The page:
|Sunday morning with a 3d
printer – I get a kick out of
making things work.
One of the best parts of my job is that I get to lay my hands on leading edge technology in order to figure it out so I can teach it. I’ve always been an early adopter, if no no else has it I’m interested – more so if everyone else is afraid of it. When most people didn’t know that TVs had alternate inputs I had a home computer with a printer. When everyone was crying about how fuel injection meant no one could customize their vehicles any more I was hacking the on-board computer and using it for diagnostics and more horsepower.
Nowadays it’s all about how digital tools are making micro/bespoke manufacturing more possible. Where once you needed an engineer, some machinists and a couple of hundred thousand dollars to build complex components, now you need twenty grand and a willingness to pick up some very easy to manage software. The entry into machining your own, custom components has become much easier.
Not only are digital tools handing back basic production to individuals, they are also allowing companies to explore levels of precision in manufacturing that seem almost science fictional:
We’ve had 3d printers in the classroom now for a couple of years, and we find them invaluable for prototyping and even developing 3d thinking (not something students take to naturally).
I suspect the wedding-cake style melting-plastic-through-an-extruder 3d printer is an evolutionary dead end (there is only so much you can do to speed up a printing process that works around cooling plastic). Fortunately, the next step has already happened:
… I’d love to get my hands on one of those.
Another building tool I’d like to try is a digital laser cutter. Like other manufacturing tools, digital laser cutters have been tumbling in price. Coming out this year is a desktop laser cutter called the Glowforge that’ll introduce laser cutting, etching and fabrication to many more people. At only about $4000, this undercuts previous industrial units by tens of thousands of dollars.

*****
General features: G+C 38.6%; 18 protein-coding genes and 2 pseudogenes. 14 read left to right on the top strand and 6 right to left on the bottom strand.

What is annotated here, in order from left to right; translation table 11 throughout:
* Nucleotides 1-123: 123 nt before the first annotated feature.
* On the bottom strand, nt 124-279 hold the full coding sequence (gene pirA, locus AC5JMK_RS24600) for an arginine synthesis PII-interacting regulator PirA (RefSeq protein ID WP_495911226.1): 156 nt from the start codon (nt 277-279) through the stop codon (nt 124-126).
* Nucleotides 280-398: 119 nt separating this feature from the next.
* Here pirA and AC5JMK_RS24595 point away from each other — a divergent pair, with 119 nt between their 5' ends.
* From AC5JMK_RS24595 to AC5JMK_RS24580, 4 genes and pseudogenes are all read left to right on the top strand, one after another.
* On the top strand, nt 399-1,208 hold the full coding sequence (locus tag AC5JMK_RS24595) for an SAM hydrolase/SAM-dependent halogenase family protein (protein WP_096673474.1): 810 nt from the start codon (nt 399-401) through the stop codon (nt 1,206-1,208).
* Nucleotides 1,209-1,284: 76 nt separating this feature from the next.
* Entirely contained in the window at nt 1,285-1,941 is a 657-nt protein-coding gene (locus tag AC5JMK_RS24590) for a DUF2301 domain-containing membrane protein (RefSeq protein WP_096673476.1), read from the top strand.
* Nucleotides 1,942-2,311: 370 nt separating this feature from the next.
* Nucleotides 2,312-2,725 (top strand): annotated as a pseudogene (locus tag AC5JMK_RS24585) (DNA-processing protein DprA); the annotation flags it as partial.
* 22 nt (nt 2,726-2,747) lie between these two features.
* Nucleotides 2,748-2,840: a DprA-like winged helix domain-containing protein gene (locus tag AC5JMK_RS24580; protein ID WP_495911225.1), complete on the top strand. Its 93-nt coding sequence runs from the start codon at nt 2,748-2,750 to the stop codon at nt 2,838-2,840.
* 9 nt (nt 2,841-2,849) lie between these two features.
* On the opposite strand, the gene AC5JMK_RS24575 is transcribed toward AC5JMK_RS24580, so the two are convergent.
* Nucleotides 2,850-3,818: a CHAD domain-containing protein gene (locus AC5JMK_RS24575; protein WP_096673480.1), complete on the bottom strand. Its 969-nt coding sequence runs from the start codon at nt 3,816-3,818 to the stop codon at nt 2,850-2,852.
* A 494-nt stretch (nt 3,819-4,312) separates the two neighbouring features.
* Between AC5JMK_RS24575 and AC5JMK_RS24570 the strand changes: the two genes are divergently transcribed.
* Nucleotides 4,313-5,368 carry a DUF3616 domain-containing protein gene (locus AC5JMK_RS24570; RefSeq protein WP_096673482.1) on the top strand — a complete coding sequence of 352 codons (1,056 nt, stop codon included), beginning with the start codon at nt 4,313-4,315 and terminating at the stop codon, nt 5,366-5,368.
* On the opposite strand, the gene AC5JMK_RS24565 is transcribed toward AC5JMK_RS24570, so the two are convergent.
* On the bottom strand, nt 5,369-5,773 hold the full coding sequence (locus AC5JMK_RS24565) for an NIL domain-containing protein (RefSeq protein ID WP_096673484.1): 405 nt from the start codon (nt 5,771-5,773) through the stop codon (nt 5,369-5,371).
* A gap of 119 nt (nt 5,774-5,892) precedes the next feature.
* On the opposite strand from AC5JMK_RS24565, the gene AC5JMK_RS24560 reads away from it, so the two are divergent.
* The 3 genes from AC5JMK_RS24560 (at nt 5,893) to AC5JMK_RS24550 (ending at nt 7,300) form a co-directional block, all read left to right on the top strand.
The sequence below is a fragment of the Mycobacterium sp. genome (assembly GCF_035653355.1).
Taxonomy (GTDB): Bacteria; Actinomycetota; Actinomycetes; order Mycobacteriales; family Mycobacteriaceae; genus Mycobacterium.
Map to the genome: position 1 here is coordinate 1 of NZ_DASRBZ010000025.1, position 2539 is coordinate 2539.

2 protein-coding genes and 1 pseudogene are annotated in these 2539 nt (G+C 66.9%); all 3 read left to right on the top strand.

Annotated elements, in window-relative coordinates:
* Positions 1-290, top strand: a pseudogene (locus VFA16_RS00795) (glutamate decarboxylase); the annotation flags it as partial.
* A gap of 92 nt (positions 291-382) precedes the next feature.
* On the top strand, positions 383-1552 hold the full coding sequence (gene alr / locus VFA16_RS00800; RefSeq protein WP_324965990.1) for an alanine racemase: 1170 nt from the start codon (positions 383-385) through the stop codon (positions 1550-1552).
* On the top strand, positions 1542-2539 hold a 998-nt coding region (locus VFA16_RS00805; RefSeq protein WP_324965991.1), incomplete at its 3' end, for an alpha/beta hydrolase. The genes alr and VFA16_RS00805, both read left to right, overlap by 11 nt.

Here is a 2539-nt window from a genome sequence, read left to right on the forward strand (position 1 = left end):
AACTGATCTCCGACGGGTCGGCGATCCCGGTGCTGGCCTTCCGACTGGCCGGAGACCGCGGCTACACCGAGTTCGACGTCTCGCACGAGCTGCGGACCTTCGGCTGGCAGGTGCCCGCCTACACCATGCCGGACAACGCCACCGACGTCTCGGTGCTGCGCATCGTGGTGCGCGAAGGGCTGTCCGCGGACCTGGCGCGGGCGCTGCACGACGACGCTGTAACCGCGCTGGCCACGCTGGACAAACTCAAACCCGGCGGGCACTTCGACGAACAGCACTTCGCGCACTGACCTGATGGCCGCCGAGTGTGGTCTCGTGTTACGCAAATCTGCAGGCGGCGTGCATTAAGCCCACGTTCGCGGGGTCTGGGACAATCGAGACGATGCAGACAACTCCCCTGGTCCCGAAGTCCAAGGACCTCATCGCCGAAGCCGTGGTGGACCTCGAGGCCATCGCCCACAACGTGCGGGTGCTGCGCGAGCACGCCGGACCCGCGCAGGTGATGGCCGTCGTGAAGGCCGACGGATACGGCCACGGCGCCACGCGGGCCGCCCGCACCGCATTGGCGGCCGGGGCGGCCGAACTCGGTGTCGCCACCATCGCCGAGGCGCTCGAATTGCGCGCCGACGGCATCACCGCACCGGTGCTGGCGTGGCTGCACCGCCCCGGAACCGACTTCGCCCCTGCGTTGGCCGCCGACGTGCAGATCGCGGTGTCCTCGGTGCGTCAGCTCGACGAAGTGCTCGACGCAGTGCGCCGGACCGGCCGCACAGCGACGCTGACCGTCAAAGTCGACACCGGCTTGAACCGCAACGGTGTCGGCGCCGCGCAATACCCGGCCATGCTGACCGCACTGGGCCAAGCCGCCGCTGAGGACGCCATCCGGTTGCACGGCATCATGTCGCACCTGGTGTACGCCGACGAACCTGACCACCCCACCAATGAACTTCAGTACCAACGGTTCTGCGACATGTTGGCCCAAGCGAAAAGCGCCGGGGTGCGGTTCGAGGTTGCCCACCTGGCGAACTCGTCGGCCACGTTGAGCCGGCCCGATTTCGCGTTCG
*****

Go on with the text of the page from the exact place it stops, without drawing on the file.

With this kind of technology available to many more people, I get the sense that the garage of the future will allow us to build things that only get churned out by factories at the moment. When I’m at the point that I can custom manufacture and laser etch bespoke motorcycle hard parts and print my own fairings, I’ll feel like my garage can keep up with my imagination.
A good guess might be the garage scene from Big Hero 6:
We’re on the verge of escaping from the mass-production Twentieth Century. One day you’ll be telling your grand kids that we had to buy shoes that weren’t custom printed specifically for your feet, and they won’t believe you.
|Recent advances in processing power and
optics mean VR is finally (after decades of
promise) arriving at a consumer level.
Last week I discovered that I’m going to be able to set up an HTC Vive in the lab. We’re doing it so we can better craft the 3d models we’re building in Unity and Blender, but immersive simulation could offer a lot of opportunities in the classroom beyond 3d modelling. The emotional impact on a student walking across Vimy Ridge the day after, or walking through Cambodia’s killing fields, or standing on the Moon and looking back at the Earth, get me revved up about making VR work in the classroom.
From a motorcycling perspective, an immersive simulation of the MotoGP circuit on Valentino’s bike would offer fans a new level of appreciation for the sport. Preparing for an overseas ride by tasting the trip virtually first offer opportunities for safety preparation that simply don’t exist right now, especially if you’re trying to wrap you head around new signs and riding on the wrong side of the road.
We’re on the verge of the future, and I get another taste next week, I can’t wait!
motorcycle 3d printing: 3dprintingindustry.com/2015/08/03/motorcycle-3d-printing-picking-speed/